- Luke Eastman
Editor's note: This story was reported and written before the recent outbreak of COVID-19, which has had profound impacts everywhere, including in real estate markets. As such, some of this information may no longer be accurate. We recommend directly consulting real estate and financial professionals with any questions relating to buying or selling homes.
This just in: Buying a house in Chittenden County is tough. OK, so that's probably not breaking news to anyone currently on the hunt for a three-bedroom Arts and Crafts in Burlington's Five Sisters neighborhood, a fixer-upper farmhouse in East Charlotte or a tidy ranch on a corner lot in Essex Junction. Crowded open houses, properties that garner multiple offers above asking price and listings that disappear faster than you can say "Zillow" are par for the course these days. And the market is likely to stay that way for the foreseeable future.
That's the verdict of the Early 2020 Northwest Vermont Market Report, released in February by Coldwell Banker Hickok & Boardman. Every year, the real estate company compiles statistics on home sales in the northwest corner of the state — specifically, in Chittenden, Addison, Franklin and Grand Isle counties. The idea is to project the state of the real estate market in the coming year.
Much like 2019, 2020 is shaping up to be a good time for sellers, less so for buyers, thanks to high demand bolstered by low interest rates and inventory that is unlikely to keep pace.
"It's a seller's market, for sure," Coldwell Banker real estate agent Stacey Lax said.
That's especially true in Chittenden County, where the median sale price of single-family homes rose to $355,000 — up from $322,00 in 2017 and $339,950 in 2018. The ballooning numbers bear out that real estate chestnut: location, location, location. In other words, people want to live in or around Burlington. But, as anyone who's watched an episode or 40 of "House Hunters" on HGTV could tell you, buyers open to compromise can find more palatable prices and a wider array of homes by looking beyond their target area.
"If you're willing to look outside the Burlington area, you start to see more affordable options," Lax said. "And that's becoming attractive to a lot of buyers."
The market report confirms that assessment. In Chittenden County, sales of single-family homes in Hinesburg and Jericho grew more than 30 percent over 2018. That trend also held in Addison County, where Vergennes, Middlebury and Bristol were hot locales.
Buyers were increasingly drawn to Franklin County last year, too. The most affordable county in northwest Vermont boasted a median single-family home sale price of $233,000 in 2019, up from $208,950 in 2018. Half of those sales were in the up-and-coming markets of Swanton and St. Albans.
Millennials made up the single largest home-buying demographic in 2019, at 45 percent. Citing projections from realtor.com, the market report expects that group again to dominate the market as young people flock to rural and suburban areas.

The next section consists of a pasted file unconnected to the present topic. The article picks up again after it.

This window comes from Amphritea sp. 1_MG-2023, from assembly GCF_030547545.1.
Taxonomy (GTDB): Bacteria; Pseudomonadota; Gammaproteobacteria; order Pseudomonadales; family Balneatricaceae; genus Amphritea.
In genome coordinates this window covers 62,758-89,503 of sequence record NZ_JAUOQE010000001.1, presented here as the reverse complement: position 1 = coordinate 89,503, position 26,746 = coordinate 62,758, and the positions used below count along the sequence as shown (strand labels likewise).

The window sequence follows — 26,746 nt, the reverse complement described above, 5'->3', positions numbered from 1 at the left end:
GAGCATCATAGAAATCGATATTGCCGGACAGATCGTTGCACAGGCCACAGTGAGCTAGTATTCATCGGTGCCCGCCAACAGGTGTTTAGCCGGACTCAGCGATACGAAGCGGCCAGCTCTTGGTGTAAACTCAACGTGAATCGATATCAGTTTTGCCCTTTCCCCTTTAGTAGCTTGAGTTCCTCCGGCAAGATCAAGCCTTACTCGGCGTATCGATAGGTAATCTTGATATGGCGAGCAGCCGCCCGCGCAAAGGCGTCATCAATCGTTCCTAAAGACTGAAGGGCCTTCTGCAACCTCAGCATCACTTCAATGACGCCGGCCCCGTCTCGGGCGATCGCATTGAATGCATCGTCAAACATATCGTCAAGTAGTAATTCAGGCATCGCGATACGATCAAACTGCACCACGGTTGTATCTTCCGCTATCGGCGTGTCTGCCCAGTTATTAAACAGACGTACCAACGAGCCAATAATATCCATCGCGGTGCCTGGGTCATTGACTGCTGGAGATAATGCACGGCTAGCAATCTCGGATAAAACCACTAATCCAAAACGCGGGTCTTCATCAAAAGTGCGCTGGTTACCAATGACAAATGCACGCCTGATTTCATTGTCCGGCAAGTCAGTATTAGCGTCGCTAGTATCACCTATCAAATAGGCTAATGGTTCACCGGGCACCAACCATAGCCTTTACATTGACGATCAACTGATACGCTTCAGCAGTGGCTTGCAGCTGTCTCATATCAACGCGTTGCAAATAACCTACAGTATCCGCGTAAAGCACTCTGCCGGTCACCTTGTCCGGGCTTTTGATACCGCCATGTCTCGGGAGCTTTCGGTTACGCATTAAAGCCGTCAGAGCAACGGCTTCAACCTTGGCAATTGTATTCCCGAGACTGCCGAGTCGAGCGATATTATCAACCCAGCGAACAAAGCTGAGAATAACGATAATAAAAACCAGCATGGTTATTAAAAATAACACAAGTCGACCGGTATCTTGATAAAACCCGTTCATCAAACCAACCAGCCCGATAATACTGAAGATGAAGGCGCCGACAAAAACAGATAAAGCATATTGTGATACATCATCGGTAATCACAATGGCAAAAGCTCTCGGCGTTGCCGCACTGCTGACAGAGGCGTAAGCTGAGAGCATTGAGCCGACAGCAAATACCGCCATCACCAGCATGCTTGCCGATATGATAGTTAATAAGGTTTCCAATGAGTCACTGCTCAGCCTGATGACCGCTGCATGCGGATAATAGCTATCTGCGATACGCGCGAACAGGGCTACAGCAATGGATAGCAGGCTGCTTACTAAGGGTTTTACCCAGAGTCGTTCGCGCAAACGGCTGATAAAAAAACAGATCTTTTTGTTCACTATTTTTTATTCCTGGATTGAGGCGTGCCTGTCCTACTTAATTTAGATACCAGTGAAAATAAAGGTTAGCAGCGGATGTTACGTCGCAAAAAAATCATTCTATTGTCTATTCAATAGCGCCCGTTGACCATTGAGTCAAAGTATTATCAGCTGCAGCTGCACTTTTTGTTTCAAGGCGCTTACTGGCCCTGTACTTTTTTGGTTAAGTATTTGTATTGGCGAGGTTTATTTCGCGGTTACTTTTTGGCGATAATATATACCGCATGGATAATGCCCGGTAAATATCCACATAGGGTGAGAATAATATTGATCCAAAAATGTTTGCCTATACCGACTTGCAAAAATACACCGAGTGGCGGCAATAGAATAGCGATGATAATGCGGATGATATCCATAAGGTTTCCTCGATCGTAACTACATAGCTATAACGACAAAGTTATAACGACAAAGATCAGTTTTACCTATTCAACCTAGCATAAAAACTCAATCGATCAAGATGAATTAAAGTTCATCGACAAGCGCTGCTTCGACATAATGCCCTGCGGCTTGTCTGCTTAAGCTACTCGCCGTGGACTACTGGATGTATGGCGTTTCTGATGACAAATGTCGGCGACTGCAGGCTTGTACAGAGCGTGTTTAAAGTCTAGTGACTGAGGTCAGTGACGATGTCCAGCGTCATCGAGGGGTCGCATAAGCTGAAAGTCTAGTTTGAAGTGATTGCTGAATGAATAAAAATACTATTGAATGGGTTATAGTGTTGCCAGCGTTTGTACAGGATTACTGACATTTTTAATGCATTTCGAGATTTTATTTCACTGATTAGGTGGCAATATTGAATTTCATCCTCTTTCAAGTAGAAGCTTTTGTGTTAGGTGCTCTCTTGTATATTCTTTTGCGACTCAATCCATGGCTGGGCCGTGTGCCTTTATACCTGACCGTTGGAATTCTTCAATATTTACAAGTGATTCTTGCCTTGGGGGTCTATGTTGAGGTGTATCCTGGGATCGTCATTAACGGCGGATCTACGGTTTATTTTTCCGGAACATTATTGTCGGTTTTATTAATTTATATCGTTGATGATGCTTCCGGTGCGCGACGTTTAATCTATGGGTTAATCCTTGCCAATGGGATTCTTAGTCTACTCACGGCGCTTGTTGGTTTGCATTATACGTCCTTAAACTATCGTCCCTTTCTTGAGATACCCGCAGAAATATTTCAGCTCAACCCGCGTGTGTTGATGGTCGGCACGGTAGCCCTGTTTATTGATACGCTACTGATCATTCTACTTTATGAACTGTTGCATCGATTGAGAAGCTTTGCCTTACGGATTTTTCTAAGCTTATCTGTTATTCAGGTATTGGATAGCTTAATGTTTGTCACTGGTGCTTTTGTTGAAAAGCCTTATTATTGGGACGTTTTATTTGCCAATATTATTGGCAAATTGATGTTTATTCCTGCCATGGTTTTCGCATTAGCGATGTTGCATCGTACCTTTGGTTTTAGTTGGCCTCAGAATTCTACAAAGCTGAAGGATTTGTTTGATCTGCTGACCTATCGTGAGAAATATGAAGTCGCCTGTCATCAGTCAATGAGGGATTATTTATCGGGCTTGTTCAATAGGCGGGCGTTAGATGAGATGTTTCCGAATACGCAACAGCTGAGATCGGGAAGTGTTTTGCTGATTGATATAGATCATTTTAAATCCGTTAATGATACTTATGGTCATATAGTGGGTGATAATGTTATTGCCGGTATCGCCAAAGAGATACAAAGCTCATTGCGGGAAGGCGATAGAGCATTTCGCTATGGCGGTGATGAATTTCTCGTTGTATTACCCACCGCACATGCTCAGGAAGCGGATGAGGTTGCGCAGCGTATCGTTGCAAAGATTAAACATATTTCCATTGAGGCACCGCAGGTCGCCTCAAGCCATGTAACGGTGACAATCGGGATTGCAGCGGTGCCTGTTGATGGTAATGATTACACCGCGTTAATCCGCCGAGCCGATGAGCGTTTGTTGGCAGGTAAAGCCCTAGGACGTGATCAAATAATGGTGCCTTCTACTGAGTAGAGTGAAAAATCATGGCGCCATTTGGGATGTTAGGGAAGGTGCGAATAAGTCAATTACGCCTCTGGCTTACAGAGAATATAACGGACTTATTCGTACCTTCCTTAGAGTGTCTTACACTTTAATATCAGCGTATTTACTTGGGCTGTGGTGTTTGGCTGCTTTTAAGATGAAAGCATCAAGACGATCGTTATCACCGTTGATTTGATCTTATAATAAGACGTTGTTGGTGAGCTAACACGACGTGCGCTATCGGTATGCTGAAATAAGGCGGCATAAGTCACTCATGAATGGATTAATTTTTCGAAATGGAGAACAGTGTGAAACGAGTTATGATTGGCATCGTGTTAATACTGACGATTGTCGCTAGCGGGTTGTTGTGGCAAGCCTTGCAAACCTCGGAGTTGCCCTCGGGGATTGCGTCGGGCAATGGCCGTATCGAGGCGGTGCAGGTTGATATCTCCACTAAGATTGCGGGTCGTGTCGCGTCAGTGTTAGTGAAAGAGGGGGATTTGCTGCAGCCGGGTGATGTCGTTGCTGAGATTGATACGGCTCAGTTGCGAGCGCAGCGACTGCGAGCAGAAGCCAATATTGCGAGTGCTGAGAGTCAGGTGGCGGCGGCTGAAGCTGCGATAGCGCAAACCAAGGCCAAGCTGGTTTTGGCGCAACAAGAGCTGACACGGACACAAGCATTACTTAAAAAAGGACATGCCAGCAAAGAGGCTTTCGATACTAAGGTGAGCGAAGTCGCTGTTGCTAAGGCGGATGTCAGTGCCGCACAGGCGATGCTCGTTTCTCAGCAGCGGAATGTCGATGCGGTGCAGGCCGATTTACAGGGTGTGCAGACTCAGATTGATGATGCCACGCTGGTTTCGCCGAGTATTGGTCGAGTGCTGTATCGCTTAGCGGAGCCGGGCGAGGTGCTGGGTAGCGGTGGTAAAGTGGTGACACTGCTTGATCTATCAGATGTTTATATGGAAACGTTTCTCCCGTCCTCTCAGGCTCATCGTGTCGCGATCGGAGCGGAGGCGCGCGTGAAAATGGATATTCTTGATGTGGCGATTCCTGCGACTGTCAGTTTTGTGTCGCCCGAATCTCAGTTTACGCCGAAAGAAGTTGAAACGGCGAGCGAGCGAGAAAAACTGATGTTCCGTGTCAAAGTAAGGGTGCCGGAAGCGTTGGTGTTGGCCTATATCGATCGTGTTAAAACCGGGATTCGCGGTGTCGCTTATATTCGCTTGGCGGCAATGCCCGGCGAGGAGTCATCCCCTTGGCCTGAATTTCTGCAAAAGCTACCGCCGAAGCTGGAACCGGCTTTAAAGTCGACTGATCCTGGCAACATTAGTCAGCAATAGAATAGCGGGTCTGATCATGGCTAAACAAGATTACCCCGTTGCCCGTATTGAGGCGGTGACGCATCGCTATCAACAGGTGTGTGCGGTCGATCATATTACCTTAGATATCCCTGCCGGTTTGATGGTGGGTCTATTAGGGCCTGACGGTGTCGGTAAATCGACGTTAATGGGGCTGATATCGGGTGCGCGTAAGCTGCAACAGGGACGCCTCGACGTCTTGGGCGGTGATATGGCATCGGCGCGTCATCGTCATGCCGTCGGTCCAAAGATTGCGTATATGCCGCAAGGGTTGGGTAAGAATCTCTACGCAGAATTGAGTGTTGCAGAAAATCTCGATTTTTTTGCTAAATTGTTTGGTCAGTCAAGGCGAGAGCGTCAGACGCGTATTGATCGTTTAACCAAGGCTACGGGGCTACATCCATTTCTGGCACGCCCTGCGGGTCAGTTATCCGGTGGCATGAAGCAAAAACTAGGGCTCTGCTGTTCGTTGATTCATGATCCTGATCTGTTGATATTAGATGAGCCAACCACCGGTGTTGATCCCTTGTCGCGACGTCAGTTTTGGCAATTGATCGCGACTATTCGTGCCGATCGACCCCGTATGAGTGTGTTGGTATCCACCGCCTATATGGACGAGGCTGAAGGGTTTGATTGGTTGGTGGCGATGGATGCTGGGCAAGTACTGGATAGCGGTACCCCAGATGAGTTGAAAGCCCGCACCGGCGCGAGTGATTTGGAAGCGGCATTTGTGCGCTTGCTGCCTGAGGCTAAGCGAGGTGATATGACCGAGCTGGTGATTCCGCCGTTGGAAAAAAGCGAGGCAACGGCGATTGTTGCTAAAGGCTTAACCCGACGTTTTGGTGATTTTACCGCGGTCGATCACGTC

But when they move in, they might find that their neighbors are folks their parents' age. "What we're seeing is that millennials and baby boomers are competing for the same houses," Lax said.
She explained that boomers are staying in their houses longer than they used to. When they do move, they're looking for smaller homes that don't require a lot of work. Traditionally, younger people have sought out less-expensive fixer-uppers. But, according to Lax, more members of that group are looking for small, move-in-ready homes, too, creating a greater strain on an already skimpy inventory.
With heightened competition, it's even more important for buyers to develop a strong plan of attack with their real estate agents, so they can move quickly when opportunities arrive.
"You never want to be caught flat-footed," Lax said.
In addition to finding a trustworthy agent, she recommended seeking out one of the local lenders, since they're often able to work more quickly, and at less conventional hours, than national lenders.
"The saying is that real estate happens before 9 a.m. and after 5 p.m.," Lax noted.
Coldwell Banker's 2019 projection came on the heels of a volatile stock market, rising interest rates and a government shutdown in 2018. Despite those concerns, Vermont's housing market proved resilient in 2019. But could coronavirus-fueled fears of an economic slowdown — and the uncertainty of an election year — dim the 2020 forecast?
A full-blown pandemic would affect any sort of financial market, including housing. But Lax said Vermont real estate has historically been relatively insulated from dramatic fluctuations.
"Our highs are usually not too high, and our lows are usually not too low," she explained.
She would know. A licensed agent for six years, Lax entered the real estate business as a marketer in 2008, at the peak — or rather, nadir — of the housing market crash.
"That was an interesting time to get into real estate," she said with a chuckle.
If this year's market report proves prophetic, 2020 might just be a pretty interesting time, too.